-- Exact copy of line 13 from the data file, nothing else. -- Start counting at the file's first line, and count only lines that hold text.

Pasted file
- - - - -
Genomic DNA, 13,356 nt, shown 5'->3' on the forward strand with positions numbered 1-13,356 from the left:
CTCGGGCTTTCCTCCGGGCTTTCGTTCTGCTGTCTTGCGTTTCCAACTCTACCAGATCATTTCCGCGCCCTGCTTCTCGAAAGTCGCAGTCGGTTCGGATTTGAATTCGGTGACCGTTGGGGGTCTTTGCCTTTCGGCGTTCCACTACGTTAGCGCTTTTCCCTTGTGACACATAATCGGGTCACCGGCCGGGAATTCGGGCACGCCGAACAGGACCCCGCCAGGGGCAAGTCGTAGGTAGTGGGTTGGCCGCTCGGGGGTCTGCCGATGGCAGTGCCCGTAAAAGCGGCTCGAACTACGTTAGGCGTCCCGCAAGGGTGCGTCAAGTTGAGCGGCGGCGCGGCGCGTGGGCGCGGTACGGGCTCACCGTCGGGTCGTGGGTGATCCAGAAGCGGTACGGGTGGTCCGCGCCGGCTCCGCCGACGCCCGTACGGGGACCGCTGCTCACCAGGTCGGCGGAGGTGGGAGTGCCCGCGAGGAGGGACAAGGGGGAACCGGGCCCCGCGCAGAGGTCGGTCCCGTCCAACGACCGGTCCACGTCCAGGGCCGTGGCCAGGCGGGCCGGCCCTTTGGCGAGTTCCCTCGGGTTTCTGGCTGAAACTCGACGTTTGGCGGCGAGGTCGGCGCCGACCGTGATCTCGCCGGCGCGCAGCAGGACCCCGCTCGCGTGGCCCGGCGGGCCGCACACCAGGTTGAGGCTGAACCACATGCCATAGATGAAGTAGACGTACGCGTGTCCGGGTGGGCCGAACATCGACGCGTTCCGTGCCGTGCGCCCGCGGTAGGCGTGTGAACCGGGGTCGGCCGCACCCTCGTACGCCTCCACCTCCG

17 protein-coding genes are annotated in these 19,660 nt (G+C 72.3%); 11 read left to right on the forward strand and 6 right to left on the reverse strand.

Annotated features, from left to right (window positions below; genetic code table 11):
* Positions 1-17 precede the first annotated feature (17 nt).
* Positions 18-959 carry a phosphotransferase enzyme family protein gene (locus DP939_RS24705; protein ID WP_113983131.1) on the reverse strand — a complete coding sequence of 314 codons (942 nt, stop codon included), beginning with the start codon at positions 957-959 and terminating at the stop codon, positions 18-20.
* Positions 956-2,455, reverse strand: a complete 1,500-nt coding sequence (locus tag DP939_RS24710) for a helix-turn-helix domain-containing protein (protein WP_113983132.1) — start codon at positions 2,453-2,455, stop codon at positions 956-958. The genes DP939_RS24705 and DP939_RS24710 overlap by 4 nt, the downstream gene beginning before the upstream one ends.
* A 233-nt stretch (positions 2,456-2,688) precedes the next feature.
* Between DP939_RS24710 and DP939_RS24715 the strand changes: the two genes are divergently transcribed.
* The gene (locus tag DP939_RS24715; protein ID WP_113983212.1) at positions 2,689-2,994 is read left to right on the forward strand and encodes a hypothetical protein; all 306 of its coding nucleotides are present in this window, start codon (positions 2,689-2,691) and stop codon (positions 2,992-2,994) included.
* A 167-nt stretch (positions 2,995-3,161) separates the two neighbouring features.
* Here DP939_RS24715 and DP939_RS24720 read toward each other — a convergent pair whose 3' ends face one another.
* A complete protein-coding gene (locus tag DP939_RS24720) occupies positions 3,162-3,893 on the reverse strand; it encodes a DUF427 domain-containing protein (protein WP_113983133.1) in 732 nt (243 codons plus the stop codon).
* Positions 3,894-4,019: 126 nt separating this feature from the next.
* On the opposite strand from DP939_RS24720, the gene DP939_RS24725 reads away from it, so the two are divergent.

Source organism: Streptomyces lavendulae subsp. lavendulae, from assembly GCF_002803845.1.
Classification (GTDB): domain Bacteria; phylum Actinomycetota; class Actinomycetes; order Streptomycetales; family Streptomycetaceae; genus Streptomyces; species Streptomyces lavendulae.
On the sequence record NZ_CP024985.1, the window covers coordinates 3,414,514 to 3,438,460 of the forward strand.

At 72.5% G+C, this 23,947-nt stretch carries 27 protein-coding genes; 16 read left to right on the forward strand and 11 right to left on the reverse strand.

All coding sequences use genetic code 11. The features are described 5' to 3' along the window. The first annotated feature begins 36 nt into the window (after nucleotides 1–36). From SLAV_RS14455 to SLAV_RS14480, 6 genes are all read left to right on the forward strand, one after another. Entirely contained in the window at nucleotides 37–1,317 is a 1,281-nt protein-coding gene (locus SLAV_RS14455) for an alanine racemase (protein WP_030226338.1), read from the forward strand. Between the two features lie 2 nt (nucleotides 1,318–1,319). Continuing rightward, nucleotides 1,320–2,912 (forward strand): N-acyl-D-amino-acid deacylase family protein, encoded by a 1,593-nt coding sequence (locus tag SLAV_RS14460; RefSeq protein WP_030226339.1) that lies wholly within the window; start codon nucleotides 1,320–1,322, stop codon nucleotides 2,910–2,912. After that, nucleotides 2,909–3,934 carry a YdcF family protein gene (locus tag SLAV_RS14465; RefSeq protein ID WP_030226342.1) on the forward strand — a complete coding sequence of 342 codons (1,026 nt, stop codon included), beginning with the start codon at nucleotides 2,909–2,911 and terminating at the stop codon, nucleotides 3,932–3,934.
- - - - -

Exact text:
* A complete protein-coding gene (locus tag DP939_RS24720) occupies positions 3,162-3,893 on the reverse strand; it encodes a DUF427 domain-containing protein (protein WP_113983133.1) in 732 nt (243 codons plus the stop codon).